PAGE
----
Facebook? Google? Groupon? Foursquare CEO Dennis Crowley isn't worried
Dennis Crowley is betting that the second time is the charm.
Crowley sold his first start-up, Dodgeball, to Google, which ultimately shut it down. Crowley chalked that up to bad timing of the acquisition, which came on the heels of Google's 2004 initial public offering.
Now he's giving his new location-based social networking service, New York-based Foursquare, a spin. And he’s determined to make it work even in the face of rising competition.
That's what Crowley told Kara Swisher at All Things D's Dive into Mobile conference in San Francisco on Tuesday.
And that includes staying independent. Crowley acknowledged that Foursquare had conversations with Facebook and Yahoo, but ultimately decided it was best to go it alone.
Foursquare raised $20 million in a funding round led by venture capital firm Andreessen Horowitz at a valuation of about $100 million, plenty to fuel its momentum through the end of next year, he said. His company is not yet profitable but it is generating revenue. Crowley said his main focus is hiring talented engineers and growing the number of users as quickly as he can. It recently surpassed 5 million users.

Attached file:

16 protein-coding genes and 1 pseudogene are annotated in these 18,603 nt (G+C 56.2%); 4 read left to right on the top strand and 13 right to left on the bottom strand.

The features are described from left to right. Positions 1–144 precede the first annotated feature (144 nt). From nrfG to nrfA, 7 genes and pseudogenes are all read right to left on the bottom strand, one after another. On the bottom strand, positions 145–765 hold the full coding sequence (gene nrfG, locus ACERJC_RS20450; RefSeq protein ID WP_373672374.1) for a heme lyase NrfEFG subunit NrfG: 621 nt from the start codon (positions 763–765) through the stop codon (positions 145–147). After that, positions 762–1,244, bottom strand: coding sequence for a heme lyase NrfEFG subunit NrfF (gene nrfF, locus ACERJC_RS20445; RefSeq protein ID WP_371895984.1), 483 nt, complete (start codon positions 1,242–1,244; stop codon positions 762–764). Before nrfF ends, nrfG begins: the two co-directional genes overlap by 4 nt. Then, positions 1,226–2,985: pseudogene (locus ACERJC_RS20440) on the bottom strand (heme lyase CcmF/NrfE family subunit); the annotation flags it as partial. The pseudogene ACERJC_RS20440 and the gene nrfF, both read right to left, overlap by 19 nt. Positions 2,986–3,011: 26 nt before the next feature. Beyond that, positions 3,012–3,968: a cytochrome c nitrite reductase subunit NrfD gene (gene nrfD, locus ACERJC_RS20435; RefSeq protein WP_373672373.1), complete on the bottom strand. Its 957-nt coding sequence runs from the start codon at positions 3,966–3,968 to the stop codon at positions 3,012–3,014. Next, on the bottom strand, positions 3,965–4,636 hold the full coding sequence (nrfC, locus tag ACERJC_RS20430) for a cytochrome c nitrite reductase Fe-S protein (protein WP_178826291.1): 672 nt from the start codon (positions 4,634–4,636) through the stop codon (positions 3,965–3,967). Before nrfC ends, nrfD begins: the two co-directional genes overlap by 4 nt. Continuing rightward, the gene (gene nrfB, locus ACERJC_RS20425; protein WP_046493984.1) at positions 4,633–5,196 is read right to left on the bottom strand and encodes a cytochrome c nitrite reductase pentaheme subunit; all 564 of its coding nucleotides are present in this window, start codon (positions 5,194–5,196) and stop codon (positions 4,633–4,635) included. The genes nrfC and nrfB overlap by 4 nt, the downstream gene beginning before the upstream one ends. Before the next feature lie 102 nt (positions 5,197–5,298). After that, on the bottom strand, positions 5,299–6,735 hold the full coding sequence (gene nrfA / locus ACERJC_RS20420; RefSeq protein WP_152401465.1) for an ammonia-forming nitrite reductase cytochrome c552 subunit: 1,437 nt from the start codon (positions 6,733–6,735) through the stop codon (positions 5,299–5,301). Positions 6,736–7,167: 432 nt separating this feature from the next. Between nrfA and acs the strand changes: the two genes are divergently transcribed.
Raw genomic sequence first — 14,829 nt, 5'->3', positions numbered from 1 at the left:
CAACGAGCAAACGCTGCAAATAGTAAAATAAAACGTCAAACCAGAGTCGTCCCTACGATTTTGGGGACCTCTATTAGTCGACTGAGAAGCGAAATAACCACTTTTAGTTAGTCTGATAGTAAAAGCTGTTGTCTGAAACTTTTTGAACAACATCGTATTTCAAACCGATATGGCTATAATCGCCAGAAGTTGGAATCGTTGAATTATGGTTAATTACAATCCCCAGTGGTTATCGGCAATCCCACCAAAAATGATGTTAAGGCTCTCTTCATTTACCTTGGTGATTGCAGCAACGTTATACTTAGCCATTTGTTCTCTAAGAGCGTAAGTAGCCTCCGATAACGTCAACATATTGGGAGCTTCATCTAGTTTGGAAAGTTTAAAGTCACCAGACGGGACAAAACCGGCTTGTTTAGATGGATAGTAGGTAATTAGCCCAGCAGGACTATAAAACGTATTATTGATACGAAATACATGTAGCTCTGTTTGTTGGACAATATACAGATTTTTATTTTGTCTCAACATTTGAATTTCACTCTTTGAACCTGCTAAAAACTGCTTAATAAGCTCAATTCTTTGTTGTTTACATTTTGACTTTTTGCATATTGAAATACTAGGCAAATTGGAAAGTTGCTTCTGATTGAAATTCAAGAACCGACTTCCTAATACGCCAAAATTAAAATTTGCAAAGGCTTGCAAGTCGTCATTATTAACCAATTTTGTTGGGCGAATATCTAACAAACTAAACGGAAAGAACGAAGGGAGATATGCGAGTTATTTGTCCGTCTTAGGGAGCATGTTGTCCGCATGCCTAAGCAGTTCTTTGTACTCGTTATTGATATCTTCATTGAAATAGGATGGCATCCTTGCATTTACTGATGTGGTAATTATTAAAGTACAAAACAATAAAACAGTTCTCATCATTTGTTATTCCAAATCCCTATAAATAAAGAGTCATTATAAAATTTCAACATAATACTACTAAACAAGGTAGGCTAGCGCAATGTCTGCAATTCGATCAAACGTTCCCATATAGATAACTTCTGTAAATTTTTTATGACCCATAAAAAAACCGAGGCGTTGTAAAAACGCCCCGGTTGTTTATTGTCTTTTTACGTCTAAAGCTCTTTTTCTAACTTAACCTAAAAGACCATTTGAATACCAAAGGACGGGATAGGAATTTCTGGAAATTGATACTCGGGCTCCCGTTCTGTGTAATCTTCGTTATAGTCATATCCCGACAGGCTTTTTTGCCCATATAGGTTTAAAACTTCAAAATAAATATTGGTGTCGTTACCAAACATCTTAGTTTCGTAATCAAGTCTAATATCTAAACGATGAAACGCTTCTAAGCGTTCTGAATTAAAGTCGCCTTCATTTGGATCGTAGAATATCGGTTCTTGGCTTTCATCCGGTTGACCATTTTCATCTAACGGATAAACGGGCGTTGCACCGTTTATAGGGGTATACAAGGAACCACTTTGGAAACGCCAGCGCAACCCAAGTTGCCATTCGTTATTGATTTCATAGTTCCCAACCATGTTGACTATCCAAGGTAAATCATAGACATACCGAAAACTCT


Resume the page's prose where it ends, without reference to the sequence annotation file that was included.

"The point is not to become profitable now, but to grow," he said.
Foursquare is a service that lets users tell friends where they are by "checking into" a location on their mobile phones. In the process, they can earn recognition and incentives, such as badges, points or the title of mayor of a location if they check in frequently enough. Crowley envisions a business that boosts local merchants.
Crowley said he's not worried about the launch of Facebook Places, a similar location-based service, or Facebook Deals, which offers coupons or specials to users at nearby businesses. "Check-in isn't interesting," he said. "What's interesting is what happens after you check in."
He's also not worried about Groupon, which just turned down a $6-billion bid from Google. Crowley said Groupon and companies like it are more partners, than competitors, who could benefit from Foursquare's stats on how many times someone has been to a given location or the number of friends that person has checked in with.
Where will Foursquare be in five years? Will there be an IPO? An acquisition? Crowley's not too sure. But he's confident Foursquare will grow.
"I have a solid idea of what the product will look like after two years. No idea if we’ll be sold or independent in five years," he said. "The most frustrating experience for me was having a lot of things we wanted to build with Dodgeball and not being able to do them. Now we’re actually getting them done."
-- Jessica Guynn
Photo: Foursquare Chief Executive Dennis Crowley. Credit: Asa Mathat / All Things Digital